Colgate Day: No Triskaidekaphobia Allowed

As legend has it, 13 men with 13 dollars and 13 prayers founded The Baptist Education Society of the State of New York, which eventually became Colgate University. From this time forward, the number 13 has served as a symbol of good luck and Colgate spirit, which we show on the most notorious of all days bearing the number 13. While Friday the 13 is considered a day of fear and bad luck by many, for Colgate students, faculty and alumni it’s a day to celebrate the establishment of our beloved school by wearing maroon and white and donning any and all Colgate gear.

Forget about black cats and broken mirrors, because Colgate Day provides nothing but good luck. Whether you’ve always loved the number 13 or have grown to love it through the influence of the Colgate culture, this is a day to forgo superstition and embrace the power of Colgate’s favorite number, which can be found all around campus. The school’s address is 13 Oak Drive and the sum of the last three digits of the Hamilton zip code, 13346, is 13. Even the school’s motto, Deo ac Veritati, has 13 letters. This magical number is quite literally everywhere you look. For this reason, triskaidekaphobia, or fear of the number 13, is not permitted within the Colgate community.

September 13 is the first of two “Colgate Days” in 2013, the second of which falls in December. If a Friday the 13th in 2013 isn’t a good omen for us Colgate lovers, then what is? Students all around campus and alumni across the world demonstrated their Colgate spirit by tweeting #colgateday in an attempt to trend. The Colgate Facebook page was filled with a variety of pictures featuring Colgate students, alumni, their families and sometimes even their pets all showing their Colgate pride. There were pictures posted from Italy, Australia and Japan as well as various cities throughout the United States. In addition, a group of Colgate alums ventured into Times Square to cheer for their love of 13 on “Good Morning America.” Colgate Day is not just a campus event, but an international phenomenon. Colgate as a school may be small, but  the community is mighty. It’s clear that long after students leave Hamilton, Colgate and the number 13 retain a special place in their hearts.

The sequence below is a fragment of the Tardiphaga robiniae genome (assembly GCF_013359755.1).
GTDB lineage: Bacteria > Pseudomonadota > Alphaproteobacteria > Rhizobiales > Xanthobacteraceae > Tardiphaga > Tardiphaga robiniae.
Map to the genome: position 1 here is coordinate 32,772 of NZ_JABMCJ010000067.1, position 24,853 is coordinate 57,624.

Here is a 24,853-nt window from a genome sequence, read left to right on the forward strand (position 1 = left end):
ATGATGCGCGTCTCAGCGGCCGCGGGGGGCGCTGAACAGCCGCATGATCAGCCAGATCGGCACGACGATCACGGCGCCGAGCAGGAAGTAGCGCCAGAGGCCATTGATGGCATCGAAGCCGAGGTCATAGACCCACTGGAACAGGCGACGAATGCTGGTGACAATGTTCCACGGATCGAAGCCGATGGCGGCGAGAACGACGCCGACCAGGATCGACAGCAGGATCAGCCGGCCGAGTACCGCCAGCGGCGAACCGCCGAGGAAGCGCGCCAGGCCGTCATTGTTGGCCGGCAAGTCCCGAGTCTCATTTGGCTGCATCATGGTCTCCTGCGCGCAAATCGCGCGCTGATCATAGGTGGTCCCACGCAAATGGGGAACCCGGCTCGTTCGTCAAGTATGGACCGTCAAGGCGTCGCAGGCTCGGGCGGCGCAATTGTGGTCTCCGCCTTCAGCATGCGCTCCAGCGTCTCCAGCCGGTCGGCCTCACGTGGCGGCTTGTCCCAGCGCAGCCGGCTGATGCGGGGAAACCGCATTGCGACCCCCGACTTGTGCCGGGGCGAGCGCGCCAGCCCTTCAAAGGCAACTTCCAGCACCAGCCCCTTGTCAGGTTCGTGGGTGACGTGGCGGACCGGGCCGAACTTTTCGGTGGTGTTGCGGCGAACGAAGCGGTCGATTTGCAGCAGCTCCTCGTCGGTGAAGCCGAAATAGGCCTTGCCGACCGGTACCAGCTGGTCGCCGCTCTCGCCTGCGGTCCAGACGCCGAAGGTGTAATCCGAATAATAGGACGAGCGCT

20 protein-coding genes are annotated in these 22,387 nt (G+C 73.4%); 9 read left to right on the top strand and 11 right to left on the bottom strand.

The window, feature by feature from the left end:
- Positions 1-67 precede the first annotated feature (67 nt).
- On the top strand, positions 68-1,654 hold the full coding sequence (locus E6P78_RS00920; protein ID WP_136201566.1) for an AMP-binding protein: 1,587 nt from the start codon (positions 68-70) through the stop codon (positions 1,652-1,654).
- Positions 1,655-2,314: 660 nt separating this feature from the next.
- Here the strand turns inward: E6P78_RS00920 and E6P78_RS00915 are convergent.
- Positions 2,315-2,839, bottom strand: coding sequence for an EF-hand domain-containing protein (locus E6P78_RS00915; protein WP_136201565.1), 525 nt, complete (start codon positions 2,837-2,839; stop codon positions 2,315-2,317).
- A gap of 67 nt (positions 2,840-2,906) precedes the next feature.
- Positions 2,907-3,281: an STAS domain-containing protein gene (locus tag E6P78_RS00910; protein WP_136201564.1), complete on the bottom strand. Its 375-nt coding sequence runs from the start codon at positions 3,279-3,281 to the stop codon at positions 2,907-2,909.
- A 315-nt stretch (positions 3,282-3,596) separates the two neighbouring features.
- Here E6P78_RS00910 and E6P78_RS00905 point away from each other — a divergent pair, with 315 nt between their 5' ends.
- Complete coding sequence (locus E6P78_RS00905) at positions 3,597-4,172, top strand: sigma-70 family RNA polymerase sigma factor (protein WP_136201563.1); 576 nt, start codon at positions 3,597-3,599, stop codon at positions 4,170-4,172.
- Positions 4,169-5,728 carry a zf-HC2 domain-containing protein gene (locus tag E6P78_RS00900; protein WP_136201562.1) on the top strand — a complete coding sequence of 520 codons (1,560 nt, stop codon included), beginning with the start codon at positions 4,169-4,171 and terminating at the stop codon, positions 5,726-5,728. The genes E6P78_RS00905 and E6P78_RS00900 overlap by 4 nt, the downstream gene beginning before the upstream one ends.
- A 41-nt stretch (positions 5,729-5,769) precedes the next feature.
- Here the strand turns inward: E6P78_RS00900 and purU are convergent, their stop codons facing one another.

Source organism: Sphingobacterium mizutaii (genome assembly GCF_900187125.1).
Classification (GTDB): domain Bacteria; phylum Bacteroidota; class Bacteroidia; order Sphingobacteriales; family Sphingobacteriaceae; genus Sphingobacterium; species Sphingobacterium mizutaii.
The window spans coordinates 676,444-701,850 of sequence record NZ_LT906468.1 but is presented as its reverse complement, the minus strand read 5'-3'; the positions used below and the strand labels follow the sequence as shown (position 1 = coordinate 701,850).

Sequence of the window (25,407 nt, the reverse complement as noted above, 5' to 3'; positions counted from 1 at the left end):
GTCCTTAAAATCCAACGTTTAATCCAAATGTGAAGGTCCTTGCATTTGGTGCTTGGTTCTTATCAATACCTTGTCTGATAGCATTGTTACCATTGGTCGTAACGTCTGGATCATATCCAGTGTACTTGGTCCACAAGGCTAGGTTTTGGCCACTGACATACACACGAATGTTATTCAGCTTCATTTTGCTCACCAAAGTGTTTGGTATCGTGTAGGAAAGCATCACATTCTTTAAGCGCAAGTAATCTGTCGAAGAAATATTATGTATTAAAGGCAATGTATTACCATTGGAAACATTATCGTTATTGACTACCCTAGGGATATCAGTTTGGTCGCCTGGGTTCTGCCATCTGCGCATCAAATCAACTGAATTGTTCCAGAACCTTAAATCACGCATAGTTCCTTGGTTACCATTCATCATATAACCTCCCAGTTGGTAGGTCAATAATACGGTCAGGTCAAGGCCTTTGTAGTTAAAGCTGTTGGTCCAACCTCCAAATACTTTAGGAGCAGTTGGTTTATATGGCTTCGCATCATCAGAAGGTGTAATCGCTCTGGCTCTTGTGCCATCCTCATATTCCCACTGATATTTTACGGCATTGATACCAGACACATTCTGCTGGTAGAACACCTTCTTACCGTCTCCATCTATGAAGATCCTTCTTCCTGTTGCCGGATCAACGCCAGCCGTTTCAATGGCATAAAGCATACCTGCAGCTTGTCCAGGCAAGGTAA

Cheering was heard across campus as students displayed their school spirit in spite of the miserable weather. Many people supported the men’s soccer team in their game against Loyola Marymount, and the Rowdy Raiders’ spirit didn’t dampen despite the loss. Meanwhile, the Colgate Thirteen, the university’s premiere men’s a cappellagroup, sang the national anthem at the Yankees vs. Red Sox game in Fenway Park, adding to the level of Colgate pride felt across the country. Clubs in Pittsburgh, Denver, Nashville and Raleigh hosted Colgate Day parties, providing local hubs for Colgate fans to congregate and rejoice in their mutual love of our university.

Even though Colgate Days are few and far between, they give us a wonderful opportunity to show the world that our Colgate pride is a force to be reckoned with.

Contact Christiane Olivero at [email protected].